IMPORTANCE: In 1990, the American Board of Internal Medicine (ABIM) ended lifelong certification by initiating a 10-year Maintenance of Certification (MOC) program that first took effect in 2000. Despite the importance of this change, there has been limited research examining associations between the MOC requirement and patient outcomes. OBJECTIVE: To measure associations between the original ABIM MOC requirement and outcomes of care. DESIGN, SETTING, AND PARTICIPANTS: Quasi-experimental comparison between outcomes for Medicare beneficiaries treated in 2001 by 2 groups of ABIM-certified internal medicine physicians (general internists). One group (n = 956), initially certified in 1991, was required to fulfill the MOC program in 2001 (MOC-required) and treated 84 215 beneficiaries in the sample; the other group (n = 974), initially certified in 1989, was grandfathered out of the MOC requirement (MOC-grandfathered) and treated 69 830 similar beneficiaries in the sample. We compared differences in outcomes for the beneficiary cohort treated by the MOC-required general internists before (1999-2000) and after (2002-2005) they were required to complete MOC, using the beneficiary cohort treated by the MOC-grandfathered general internists as the control. MAIN OUTCOMES AND MEASURES: Quality measures were ambulatory care-sensitive hospitalizations (ACSHs), measured using prevention quality indicators. Ambulatory care-sensitive hospitalizations are hospitalizations triggered by conditions thought to be potentially preventable through better access to and quality of outpatient care. Other outcomes included health care cost measures (adjusted to 2013 dollars). RESULTS: Annual incidence of ACSHs (per 1000 beneficiaries) increased from the pre-MOC period (37.9 for MOC-required beneficiaries vs 37.0 for MOC-grandfathered beneficiaries) to the post-MOC period (61.8 for MOC-required beneficiaries vs 61.4 for MOC-grandfathered beneficiaries) for both cohorts, as did annual per-beneficiary health care costs (pre-MOC period, $5157 for MOC-required beneficiaries vs $5133 for MOC-grandfathered beneficiaries; post-MOC period, $7633 for MOC-required beneficiaries vs $7793 for MOC-grandfathered beneficiaries). The MOC requirement was not statistically associated with cohort differences in the growth of the annual ACSH rate (per 1000 beneficiaries, 0.1 [95% CI, -1.7 to 1.9]; P = .92), but was associated with a cohort difference in the annual, per-beneficiary cost growth of -$167 (95% CI, -$270.5 to -$63.5; P = .002; 2.5% of overall mean cost). CONCLUSION AND RELEVANCE: Imposition of the MOC requirement was not associated with a difference in the increase in ACSHs but was associated with a small reduction in the growth differences of costs for a cohort of Medicare beneficiaries.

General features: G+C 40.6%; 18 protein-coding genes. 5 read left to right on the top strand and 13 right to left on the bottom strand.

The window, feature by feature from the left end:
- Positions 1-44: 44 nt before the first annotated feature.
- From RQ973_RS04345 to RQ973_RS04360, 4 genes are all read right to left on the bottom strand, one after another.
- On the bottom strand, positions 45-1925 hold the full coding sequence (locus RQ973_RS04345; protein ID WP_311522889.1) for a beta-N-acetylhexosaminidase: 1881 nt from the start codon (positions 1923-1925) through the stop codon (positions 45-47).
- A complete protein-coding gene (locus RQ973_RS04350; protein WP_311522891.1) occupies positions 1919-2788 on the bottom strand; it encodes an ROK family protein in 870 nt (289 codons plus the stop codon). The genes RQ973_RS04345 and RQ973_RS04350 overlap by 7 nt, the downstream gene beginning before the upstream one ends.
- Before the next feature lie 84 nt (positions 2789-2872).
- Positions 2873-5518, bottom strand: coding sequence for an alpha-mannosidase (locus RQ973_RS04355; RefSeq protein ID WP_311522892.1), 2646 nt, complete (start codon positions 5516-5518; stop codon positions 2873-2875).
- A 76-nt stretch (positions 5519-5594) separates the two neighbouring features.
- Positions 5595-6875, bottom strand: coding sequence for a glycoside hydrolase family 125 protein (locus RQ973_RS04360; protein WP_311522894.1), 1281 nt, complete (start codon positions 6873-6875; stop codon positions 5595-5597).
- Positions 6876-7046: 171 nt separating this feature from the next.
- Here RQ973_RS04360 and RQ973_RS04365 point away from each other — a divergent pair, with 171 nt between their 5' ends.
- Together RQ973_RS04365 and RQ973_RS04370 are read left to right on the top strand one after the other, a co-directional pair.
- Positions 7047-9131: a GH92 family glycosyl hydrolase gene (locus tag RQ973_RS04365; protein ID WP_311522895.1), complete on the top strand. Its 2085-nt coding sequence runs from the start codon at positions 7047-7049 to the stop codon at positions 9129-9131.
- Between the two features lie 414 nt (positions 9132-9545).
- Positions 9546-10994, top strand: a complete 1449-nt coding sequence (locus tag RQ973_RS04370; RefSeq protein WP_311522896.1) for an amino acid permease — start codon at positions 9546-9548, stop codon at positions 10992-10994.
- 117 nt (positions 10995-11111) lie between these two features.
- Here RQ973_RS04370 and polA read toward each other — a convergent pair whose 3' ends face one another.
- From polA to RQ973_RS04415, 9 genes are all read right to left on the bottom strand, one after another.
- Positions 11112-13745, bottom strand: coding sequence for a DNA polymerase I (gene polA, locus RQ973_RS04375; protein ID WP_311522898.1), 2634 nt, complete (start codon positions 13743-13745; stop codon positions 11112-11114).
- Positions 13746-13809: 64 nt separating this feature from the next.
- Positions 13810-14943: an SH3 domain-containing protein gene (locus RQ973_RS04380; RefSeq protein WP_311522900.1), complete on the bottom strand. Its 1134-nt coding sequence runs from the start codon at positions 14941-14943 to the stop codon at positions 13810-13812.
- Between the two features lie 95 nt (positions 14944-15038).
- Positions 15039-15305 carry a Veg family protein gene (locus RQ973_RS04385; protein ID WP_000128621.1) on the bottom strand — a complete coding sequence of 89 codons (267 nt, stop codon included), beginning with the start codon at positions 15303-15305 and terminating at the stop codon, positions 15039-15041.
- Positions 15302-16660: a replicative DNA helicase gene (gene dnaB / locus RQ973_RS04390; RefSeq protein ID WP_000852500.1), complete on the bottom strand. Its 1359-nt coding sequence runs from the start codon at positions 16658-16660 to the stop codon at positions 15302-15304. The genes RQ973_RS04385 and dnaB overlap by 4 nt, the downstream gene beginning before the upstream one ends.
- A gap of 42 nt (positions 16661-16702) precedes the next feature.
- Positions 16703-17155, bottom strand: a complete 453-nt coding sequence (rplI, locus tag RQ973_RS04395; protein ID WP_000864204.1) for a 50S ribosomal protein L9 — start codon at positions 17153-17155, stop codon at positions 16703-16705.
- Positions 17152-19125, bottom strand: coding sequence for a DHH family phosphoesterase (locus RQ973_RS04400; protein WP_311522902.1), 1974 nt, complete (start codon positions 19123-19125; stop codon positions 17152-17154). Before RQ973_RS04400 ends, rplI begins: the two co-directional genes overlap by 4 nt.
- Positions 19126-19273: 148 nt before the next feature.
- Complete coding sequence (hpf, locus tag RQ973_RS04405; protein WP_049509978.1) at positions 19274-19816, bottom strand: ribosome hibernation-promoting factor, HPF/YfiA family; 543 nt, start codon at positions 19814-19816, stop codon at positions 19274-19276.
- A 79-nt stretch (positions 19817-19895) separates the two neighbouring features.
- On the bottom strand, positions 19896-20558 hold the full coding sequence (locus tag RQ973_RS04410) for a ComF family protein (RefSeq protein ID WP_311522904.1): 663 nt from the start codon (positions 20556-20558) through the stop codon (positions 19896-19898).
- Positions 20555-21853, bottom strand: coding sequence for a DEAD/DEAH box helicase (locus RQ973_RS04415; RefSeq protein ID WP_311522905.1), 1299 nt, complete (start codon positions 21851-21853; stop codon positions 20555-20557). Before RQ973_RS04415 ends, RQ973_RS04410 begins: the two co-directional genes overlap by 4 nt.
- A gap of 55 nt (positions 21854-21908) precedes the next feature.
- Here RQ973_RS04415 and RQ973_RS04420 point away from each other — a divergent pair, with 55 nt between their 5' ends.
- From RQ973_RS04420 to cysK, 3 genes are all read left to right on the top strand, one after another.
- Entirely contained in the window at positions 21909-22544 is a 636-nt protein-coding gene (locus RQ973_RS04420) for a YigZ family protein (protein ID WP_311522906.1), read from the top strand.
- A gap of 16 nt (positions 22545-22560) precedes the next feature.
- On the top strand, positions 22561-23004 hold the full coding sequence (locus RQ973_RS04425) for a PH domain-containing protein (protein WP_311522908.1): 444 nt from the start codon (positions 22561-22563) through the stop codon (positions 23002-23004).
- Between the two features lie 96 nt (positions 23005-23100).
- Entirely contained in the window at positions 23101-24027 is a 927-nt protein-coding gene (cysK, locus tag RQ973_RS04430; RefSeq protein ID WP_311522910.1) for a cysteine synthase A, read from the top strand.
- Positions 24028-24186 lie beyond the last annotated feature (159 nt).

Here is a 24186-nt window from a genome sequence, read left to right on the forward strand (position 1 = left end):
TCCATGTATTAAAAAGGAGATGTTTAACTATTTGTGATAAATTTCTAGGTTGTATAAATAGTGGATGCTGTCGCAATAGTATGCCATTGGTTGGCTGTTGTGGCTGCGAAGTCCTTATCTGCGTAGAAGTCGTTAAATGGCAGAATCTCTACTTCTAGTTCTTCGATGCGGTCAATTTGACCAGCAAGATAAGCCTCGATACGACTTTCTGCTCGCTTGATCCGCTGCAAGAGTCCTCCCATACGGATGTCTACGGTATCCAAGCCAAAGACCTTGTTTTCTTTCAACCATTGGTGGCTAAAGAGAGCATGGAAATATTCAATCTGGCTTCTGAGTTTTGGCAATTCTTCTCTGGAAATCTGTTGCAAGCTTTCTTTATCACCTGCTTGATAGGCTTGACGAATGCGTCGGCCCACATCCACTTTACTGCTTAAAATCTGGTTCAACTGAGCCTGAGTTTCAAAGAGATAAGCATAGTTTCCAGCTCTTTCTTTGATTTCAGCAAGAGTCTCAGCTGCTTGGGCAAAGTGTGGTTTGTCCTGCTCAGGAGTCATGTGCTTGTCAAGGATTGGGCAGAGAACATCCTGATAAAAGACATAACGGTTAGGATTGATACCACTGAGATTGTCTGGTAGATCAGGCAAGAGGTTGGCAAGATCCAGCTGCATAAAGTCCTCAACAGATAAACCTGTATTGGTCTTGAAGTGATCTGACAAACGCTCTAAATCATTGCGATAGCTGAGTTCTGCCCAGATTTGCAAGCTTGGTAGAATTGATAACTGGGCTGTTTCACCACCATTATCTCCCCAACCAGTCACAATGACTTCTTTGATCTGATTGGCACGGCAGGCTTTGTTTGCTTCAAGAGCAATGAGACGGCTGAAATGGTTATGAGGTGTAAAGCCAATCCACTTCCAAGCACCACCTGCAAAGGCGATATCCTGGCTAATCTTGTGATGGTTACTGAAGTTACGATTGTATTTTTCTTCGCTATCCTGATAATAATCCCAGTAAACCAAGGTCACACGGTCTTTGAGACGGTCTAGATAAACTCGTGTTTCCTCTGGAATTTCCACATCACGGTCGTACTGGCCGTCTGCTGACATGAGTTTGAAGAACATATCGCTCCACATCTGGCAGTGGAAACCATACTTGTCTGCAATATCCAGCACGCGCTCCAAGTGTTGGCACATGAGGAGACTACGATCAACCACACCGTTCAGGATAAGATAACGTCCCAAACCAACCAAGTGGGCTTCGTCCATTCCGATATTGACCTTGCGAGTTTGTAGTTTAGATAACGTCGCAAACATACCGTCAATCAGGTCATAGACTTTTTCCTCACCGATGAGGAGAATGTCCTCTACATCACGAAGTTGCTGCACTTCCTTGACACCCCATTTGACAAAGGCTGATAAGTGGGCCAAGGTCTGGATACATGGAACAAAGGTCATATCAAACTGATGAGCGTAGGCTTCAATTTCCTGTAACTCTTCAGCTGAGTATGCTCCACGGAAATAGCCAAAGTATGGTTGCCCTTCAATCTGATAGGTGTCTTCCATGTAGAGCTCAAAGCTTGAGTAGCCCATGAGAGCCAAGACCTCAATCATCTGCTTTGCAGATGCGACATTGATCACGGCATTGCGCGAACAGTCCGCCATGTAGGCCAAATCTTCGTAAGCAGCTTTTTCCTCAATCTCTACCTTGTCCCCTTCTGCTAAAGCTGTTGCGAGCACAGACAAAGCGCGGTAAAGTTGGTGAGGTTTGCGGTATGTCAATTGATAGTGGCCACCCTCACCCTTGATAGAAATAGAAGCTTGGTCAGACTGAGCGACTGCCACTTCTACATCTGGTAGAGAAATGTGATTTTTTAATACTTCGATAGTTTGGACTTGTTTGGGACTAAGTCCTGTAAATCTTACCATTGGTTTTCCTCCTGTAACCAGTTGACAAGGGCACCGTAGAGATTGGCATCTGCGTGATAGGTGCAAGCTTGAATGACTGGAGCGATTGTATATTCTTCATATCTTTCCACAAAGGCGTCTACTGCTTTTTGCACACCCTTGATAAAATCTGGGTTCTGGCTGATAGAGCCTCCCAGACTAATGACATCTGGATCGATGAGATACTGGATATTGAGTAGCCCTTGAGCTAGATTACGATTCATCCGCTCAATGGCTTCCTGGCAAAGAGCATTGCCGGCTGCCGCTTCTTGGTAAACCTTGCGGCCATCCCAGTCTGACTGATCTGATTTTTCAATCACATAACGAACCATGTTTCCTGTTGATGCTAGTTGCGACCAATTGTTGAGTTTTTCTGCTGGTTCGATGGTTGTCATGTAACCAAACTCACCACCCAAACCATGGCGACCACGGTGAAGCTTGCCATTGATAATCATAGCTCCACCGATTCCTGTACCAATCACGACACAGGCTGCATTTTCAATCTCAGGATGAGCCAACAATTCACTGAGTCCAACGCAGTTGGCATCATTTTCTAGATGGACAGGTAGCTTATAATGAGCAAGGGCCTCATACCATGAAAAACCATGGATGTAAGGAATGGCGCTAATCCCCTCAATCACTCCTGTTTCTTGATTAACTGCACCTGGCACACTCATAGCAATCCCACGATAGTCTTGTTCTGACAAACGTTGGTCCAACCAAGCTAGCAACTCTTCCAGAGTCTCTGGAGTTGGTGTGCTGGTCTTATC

2 thoughts on “Can ABMS Listen to Doctors’ Stories?

  1. Dr. Amos:

    I appreciate your efforts on this matter. Here’s something I put together on the topic:

    Board Re-recertification and the Maturing Psychiatrist

    Having graduated with the initial class of residents who were not awarded lifelong board certification, I am among the first cohort of psychiatrists who face the prospect of board re-recertification; in other words, becoming certified for the third time. Building on the report of Sidney Weisman, MD that was published in the Psychiatric Times, there are a number of issues that I expect are very common in those at a similar stage in their careers, and which I share to foster further discussion.